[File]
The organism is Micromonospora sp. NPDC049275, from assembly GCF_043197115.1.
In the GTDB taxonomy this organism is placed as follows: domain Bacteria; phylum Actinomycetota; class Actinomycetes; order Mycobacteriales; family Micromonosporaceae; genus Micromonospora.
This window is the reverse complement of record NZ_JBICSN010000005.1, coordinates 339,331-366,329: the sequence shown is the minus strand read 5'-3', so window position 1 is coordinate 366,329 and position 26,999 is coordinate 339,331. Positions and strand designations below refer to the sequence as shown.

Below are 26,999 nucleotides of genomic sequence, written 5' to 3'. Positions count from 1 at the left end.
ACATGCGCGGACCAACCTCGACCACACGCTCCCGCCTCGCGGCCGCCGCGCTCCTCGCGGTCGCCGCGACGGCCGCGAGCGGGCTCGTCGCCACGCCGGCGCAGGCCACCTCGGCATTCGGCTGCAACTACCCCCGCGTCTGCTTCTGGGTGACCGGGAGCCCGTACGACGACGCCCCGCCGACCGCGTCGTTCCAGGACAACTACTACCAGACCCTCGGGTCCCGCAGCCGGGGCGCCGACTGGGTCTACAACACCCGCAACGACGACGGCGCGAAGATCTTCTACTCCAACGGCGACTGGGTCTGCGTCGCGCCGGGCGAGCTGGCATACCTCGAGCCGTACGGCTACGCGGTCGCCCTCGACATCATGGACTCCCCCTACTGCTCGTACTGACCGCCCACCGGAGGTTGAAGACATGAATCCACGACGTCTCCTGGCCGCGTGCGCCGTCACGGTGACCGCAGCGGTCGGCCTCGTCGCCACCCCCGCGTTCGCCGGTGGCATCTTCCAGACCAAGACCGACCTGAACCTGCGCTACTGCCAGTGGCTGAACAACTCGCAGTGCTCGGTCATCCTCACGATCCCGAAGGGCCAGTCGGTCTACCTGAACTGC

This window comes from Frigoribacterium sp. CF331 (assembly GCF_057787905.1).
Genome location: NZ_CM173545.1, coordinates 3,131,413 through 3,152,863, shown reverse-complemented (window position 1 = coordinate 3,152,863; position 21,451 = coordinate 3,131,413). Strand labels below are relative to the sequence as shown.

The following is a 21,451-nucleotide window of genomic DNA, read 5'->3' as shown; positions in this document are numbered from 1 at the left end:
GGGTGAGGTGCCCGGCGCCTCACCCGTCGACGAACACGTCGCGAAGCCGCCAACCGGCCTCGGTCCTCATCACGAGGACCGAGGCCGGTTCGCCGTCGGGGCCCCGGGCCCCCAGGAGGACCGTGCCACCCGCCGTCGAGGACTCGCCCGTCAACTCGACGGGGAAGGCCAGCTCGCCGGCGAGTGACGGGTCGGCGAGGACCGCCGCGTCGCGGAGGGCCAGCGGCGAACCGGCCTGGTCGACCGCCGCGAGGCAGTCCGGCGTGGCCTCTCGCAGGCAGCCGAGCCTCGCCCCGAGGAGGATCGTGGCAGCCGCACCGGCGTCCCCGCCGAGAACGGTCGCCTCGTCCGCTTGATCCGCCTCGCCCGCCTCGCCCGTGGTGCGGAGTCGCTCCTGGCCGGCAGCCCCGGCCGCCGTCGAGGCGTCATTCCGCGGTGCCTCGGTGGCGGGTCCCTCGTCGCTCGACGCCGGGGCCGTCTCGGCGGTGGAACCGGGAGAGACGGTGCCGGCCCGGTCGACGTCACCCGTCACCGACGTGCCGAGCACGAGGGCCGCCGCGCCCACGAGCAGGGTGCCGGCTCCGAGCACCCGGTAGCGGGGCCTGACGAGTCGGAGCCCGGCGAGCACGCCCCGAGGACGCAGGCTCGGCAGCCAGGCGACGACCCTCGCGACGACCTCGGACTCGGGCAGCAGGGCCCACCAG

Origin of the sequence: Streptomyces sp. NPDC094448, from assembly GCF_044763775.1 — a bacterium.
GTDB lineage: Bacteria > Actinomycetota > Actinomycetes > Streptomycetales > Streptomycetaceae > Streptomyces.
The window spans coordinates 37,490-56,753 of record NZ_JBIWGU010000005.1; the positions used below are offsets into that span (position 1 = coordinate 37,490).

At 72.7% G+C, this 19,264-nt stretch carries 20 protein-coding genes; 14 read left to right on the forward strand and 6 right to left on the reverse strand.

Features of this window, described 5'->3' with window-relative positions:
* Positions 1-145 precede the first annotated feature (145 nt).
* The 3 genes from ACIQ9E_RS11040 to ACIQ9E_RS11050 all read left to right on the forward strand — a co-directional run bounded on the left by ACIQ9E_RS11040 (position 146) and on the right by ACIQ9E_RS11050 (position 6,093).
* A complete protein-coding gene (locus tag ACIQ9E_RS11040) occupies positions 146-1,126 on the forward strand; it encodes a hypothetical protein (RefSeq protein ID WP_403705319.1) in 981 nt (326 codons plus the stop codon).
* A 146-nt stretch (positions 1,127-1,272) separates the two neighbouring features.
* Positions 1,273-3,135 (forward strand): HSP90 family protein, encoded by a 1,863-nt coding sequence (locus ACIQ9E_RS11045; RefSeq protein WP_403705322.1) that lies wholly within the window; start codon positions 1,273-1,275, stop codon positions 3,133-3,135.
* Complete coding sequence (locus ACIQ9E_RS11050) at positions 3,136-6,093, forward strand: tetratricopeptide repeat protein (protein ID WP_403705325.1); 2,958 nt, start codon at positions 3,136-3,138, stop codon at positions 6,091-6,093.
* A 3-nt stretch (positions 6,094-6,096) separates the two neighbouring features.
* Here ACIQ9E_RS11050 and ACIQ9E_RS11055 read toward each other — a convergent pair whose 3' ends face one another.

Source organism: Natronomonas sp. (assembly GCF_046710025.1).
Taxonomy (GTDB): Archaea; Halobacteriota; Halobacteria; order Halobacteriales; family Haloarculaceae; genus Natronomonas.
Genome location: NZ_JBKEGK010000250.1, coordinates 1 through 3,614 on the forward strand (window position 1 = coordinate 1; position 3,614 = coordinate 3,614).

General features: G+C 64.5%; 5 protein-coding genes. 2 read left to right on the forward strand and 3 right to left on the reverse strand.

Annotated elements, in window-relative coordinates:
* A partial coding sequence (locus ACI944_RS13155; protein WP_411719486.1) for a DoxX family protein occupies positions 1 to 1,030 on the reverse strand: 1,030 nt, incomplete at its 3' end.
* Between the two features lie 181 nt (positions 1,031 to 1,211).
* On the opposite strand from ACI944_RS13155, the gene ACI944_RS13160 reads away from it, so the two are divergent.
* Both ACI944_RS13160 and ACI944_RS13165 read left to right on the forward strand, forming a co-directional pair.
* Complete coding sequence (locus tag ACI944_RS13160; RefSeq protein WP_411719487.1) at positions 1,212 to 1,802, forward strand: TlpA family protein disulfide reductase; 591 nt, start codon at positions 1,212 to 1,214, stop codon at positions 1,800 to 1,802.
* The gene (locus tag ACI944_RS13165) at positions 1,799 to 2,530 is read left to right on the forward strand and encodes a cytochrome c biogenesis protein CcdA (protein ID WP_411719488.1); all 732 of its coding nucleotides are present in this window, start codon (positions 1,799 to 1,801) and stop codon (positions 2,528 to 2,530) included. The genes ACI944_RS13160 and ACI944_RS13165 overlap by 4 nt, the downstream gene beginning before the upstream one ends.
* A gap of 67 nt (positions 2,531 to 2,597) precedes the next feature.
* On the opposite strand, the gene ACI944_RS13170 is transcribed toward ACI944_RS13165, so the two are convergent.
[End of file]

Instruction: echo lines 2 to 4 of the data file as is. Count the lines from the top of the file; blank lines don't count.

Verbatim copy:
In the GTDB taxonomy this organism is placed as follows: domain Bacteria; phylum Actinomycetota; class Actinomycetes; order Mycobacteriales; family Micromonosporaceae; genus Micromonospora.
This window is the reverse complement of record NZ_JBICSN010000005.1, coordinates 339,331-366,329: the sequence shown is the minus strand read 5'-3', so window position 1 is coordinate 366,329 and position 26,999 is coordinate 339,331. Positions and strand designations below refer to the sequence as shown.

Below are 26,999 nucleotides of genomic sequence, written 5' to 3'. Positions count from 1 at the left end.